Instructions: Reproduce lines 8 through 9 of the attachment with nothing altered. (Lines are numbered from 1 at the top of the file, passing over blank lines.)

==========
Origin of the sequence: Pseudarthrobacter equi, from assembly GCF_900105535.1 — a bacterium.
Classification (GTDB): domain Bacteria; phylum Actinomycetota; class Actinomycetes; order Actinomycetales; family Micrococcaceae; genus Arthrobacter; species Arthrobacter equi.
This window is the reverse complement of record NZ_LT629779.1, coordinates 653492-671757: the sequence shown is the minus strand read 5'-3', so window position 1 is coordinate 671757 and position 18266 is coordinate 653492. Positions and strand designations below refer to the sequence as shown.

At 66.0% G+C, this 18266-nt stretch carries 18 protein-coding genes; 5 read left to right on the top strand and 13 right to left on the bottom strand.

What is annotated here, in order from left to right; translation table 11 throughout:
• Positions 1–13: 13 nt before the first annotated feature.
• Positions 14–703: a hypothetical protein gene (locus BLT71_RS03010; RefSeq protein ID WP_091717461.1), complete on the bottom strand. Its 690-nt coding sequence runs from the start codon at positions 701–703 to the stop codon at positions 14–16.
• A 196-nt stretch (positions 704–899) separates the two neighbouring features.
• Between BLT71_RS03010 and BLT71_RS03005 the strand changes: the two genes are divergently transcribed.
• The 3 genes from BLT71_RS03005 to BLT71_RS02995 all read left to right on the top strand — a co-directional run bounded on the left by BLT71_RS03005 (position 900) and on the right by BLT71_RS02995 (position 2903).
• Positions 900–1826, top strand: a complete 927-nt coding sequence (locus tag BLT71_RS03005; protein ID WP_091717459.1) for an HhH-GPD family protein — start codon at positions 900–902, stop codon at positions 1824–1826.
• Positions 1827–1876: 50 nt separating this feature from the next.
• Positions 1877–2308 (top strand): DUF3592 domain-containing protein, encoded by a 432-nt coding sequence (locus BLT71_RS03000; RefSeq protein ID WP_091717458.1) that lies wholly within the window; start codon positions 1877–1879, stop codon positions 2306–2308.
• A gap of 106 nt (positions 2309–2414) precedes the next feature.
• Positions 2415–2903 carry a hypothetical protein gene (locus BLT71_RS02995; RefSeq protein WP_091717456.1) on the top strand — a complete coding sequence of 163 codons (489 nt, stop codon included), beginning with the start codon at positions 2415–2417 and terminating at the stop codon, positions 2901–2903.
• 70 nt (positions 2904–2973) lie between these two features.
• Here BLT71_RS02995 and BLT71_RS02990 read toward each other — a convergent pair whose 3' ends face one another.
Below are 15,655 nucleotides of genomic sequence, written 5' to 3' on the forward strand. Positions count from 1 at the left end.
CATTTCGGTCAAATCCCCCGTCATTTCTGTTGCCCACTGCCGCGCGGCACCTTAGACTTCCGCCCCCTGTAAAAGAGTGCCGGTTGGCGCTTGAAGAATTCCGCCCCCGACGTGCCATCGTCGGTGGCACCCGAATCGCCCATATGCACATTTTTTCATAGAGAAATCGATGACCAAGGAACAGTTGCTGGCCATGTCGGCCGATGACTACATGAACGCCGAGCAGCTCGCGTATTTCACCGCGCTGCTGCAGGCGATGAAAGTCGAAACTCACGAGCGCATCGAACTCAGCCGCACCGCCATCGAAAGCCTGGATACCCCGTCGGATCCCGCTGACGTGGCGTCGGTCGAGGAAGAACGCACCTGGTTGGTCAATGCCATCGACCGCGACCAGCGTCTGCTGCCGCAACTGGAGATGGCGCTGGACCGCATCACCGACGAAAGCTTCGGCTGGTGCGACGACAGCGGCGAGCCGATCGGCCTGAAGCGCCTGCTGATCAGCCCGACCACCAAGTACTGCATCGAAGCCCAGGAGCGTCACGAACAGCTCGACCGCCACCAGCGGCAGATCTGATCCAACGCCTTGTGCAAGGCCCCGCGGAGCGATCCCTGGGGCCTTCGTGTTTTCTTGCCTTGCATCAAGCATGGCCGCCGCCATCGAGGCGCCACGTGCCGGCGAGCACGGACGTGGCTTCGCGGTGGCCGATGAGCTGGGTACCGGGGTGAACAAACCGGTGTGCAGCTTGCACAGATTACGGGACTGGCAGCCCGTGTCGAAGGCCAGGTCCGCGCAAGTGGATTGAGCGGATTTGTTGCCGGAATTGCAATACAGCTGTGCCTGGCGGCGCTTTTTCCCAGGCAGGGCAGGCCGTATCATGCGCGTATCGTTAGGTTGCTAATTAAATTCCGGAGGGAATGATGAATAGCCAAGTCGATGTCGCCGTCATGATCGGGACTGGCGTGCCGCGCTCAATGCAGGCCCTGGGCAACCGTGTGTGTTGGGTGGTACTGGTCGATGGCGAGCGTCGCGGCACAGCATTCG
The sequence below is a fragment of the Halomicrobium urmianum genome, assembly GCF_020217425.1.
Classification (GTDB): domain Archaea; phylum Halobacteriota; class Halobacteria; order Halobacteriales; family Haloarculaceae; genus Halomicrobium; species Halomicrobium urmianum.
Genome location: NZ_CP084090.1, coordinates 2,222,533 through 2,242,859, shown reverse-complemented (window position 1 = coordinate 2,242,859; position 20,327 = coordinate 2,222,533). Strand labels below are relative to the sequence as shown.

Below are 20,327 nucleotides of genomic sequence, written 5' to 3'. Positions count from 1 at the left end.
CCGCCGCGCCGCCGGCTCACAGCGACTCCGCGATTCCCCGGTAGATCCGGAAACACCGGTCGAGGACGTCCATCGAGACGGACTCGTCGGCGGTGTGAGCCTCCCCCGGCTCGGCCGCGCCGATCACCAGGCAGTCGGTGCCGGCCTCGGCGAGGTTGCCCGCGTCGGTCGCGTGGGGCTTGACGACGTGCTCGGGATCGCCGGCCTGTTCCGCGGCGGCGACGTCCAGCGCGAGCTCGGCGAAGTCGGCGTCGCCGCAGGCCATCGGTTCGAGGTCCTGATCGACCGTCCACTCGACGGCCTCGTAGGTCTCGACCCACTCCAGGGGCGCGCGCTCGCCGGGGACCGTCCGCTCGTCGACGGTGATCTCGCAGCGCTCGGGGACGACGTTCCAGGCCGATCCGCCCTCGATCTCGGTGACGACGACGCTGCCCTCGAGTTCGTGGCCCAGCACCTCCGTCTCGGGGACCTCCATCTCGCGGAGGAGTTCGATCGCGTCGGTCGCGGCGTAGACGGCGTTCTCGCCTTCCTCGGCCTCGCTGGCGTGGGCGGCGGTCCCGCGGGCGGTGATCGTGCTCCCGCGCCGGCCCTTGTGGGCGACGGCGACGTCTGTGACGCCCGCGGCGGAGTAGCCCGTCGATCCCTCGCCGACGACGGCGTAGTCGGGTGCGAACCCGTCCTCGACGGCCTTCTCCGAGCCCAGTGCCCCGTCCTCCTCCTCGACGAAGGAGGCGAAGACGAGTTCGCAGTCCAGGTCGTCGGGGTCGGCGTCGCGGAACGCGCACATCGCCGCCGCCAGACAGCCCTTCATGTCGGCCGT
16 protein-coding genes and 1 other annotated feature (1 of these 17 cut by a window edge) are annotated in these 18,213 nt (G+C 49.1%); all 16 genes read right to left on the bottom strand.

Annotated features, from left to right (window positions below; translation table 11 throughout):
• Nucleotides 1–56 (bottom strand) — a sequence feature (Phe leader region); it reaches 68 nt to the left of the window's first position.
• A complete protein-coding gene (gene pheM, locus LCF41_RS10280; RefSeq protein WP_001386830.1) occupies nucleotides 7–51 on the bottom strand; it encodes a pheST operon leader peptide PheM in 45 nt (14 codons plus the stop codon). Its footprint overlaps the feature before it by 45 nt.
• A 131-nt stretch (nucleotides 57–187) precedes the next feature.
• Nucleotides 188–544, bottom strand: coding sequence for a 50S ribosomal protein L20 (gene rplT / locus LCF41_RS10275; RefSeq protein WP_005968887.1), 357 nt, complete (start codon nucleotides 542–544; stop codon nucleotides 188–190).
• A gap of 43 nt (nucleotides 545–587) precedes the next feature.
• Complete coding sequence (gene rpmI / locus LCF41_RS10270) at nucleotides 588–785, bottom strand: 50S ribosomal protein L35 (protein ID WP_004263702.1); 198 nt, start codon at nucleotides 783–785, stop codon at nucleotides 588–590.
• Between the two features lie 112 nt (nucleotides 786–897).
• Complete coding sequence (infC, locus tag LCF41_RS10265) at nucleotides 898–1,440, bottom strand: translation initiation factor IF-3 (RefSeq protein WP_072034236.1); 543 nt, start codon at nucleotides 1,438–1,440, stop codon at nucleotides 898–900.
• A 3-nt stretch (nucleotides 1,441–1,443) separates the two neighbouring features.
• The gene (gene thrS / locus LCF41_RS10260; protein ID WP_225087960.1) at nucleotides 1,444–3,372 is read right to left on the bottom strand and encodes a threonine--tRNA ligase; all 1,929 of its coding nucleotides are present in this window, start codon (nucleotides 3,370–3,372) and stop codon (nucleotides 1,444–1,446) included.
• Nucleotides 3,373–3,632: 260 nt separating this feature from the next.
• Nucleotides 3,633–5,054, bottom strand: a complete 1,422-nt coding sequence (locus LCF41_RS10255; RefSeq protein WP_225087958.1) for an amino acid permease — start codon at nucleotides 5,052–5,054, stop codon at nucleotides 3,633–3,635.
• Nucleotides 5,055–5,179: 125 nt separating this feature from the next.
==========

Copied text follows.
• A 196-nt stretch (positions 704–899) separates the two neighbouring features.
• Between BLT71_RS03010 and BLT71_RS03005 the strand changes: the two genes are divergently transcribed.